STATE OF THE NATION
Military flags concern over political mess
Abandon vendettas and heed the court, warns Navy's commander-in-chief
The military is concerned about the current political crisis and wants to see politicking put back on course in a timely manner, Navy Commander-in-Chief Admiral Satirapan Keyanon said yesterday.
"The Navy is worried things have not fallen into place, even though military leaders have been trying to encourage relevant parties to sort out the political mess," he said.
Satirapan urged people to abandon their vendettas and heed the recommendations of the three top courts in order to end the crisis quickly.
"Every Thai should play by the rules as laid down by the top three courts, hence ending all troubles," he said.
He said the commanders of the three armed forces would meet and discuss how they could help bring an end to the political crisis.
The meeting could take place any time between now and before next week, he said.
He was the second member of the country's top brass to comment on politics this week, after his Army counterpart, General Sonthi Boonyaratklin, on Wednesday said he was seeking a royal audience, to allay the concerns of His Majesty the King about the current fractious nature of politics.
Sonthi said His Majesty was dispirited by the political void confronting the Kingdom, the fact the country had no government and its election had failed.
"I regret that political problems have caused so much suffering to the King," he said.
He said he planned to report on military developments and future plans, and the progress in quelling violence in the South, with the hope of conveying some good news to His Majesty.
He also reiterated his pledge not to allow military intervention in politics.
"A military coup is not acceptable under the circumstance," he said.
He said he had told Thaksin Shinawatra that his premiership would suffer severe public backlash if he chose to condone a military takeover.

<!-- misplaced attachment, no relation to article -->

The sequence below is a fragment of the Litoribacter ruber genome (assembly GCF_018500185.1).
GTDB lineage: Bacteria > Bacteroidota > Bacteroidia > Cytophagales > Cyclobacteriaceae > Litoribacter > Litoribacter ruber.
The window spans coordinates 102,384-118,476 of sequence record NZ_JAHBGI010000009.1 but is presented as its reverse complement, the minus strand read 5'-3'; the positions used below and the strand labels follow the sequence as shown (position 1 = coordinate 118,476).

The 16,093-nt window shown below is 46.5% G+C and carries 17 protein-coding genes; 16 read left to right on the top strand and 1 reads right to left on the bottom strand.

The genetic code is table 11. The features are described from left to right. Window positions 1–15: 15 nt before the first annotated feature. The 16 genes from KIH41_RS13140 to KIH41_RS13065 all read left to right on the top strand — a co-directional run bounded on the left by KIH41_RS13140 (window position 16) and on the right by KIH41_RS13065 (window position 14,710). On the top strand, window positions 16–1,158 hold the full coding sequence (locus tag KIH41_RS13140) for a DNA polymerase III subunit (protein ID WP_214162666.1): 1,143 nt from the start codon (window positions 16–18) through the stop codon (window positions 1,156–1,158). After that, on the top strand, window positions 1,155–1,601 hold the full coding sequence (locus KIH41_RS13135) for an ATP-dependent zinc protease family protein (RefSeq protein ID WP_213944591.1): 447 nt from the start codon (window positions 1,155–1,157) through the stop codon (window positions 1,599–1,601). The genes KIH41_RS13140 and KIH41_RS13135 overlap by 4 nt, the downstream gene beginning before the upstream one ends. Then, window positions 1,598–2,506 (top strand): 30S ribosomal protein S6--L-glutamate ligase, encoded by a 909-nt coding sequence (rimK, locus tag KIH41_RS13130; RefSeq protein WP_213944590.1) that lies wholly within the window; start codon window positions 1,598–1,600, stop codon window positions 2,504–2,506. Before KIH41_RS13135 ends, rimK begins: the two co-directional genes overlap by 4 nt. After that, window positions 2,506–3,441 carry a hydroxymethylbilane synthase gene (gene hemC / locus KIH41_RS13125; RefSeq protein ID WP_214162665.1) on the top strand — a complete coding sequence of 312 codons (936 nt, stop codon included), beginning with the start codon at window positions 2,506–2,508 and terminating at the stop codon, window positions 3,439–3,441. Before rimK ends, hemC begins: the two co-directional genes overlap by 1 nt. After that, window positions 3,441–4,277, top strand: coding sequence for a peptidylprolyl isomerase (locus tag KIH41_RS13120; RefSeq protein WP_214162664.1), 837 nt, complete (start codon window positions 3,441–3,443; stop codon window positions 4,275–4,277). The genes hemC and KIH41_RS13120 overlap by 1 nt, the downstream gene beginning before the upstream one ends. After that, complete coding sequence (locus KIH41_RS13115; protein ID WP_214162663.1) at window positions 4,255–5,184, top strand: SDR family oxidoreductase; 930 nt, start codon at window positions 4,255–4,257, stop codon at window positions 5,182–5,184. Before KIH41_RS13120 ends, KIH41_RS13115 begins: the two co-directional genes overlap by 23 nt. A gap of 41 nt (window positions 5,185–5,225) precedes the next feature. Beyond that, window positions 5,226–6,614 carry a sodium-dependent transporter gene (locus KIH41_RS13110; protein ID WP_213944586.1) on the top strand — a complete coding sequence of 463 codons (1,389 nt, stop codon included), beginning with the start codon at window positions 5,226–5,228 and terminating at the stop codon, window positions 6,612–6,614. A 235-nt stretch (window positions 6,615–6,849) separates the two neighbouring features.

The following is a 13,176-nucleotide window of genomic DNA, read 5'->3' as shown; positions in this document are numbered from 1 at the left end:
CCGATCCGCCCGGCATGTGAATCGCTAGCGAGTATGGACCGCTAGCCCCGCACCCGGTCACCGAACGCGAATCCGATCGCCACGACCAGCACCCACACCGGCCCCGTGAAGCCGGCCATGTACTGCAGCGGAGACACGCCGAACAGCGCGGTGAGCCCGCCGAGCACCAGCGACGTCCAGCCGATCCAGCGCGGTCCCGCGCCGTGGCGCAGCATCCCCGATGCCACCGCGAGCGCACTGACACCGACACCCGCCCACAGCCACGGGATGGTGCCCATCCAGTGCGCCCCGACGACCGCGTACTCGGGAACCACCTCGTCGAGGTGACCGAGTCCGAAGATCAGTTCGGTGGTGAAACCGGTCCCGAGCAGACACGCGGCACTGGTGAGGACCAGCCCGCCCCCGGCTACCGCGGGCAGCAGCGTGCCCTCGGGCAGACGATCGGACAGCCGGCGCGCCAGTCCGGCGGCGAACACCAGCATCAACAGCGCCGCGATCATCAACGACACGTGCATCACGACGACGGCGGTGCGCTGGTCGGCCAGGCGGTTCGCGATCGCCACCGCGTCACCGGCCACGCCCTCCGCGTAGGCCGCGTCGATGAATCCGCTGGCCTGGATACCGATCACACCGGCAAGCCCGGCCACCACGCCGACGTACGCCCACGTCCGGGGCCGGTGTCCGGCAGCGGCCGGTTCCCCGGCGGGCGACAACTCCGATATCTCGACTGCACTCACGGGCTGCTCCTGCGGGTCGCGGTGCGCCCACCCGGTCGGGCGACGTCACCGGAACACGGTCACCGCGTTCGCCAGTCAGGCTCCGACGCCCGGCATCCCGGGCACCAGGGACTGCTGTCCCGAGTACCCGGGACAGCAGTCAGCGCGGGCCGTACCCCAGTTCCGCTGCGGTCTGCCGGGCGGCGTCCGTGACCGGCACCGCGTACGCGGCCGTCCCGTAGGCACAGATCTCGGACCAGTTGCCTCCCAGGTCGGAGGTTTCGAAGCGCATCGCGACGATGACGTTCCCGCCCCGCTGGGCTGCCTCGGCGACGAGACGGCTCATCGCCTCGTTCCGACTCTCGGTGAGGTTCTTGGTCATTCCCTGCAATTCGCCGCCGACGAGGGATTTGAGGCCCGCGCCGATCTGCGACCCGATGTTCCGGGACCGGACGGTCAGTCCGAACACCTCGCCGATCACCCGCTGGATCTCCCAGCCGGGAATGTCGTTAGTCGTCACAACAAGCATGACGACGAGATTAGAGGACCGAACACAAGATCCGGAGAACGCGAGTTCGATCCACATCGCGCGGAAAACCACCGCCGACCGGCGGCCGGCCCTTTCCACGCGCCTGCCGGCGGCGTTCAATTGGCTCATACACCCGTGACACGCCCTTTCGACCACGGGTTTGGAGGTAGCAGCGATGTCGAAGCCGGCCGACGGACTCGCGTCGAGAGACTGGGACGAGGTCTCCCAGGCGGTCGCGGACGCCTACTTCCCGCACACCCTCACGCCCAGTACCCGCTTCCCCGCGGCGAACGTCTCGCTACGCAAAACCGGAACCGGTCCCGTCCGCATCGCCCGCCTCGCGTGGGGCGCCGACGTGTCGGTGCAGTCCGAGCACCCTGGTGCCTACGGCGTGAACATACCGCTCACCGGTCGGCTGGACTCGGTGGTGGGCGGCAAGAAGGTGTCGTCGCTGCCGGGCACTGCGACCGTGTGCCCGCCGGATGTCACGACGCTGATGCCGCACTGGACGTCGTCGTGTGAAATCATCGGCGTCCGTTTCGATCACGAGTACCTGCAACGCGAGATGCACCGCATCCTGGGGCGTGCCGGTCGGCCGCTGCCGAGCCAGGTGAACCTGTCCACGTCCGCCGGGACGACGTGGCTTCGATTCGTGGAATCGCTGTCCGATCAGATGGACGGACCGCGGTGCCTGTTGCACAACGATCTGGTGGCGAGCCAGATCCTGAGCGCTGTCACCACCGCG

"I also told Thaksin's classmates from Pre-Cadet Class 10 that the prime minister would bear the brunt of a fallout if they usurped [existing] powers," he said.
The classmates, including Assistant Army Commander-in-Chief General Pornchai Kranlert, agreed a military coup was not an option to end the political crisis, he said.
Even though many individuals had sent him letters supporting military intervention, the armed forces would not become involved in politics, he said.
One military analyst pointed out that the top brass's comment at this juncture also carries implications for the annual military reshuffle due for October this year.
By that time, if the Thaksin camp were still in power, the Pre-Cadet Class 10 would rise to all the key deputy positions in preparation to assume full power in October 2007 when all the military chiefs retire, he said.
"It is possible that some military elements would not want the Pre-Cadet Class 10 to rise to power. For at this point, you may assume that either Thaksin or one of the Thai Rak Thai members would be prime minister by October next year, which would give him a chance to sign the military reshuffle list," he added.
Assume that the Pre-Cadet Class members take over all the top military positions, they will be in power for three years before facing a mandatory retirement at 60 years old. If that were to be the case, chances of the Pre-Cadet Class 9 to rise to power would be slim.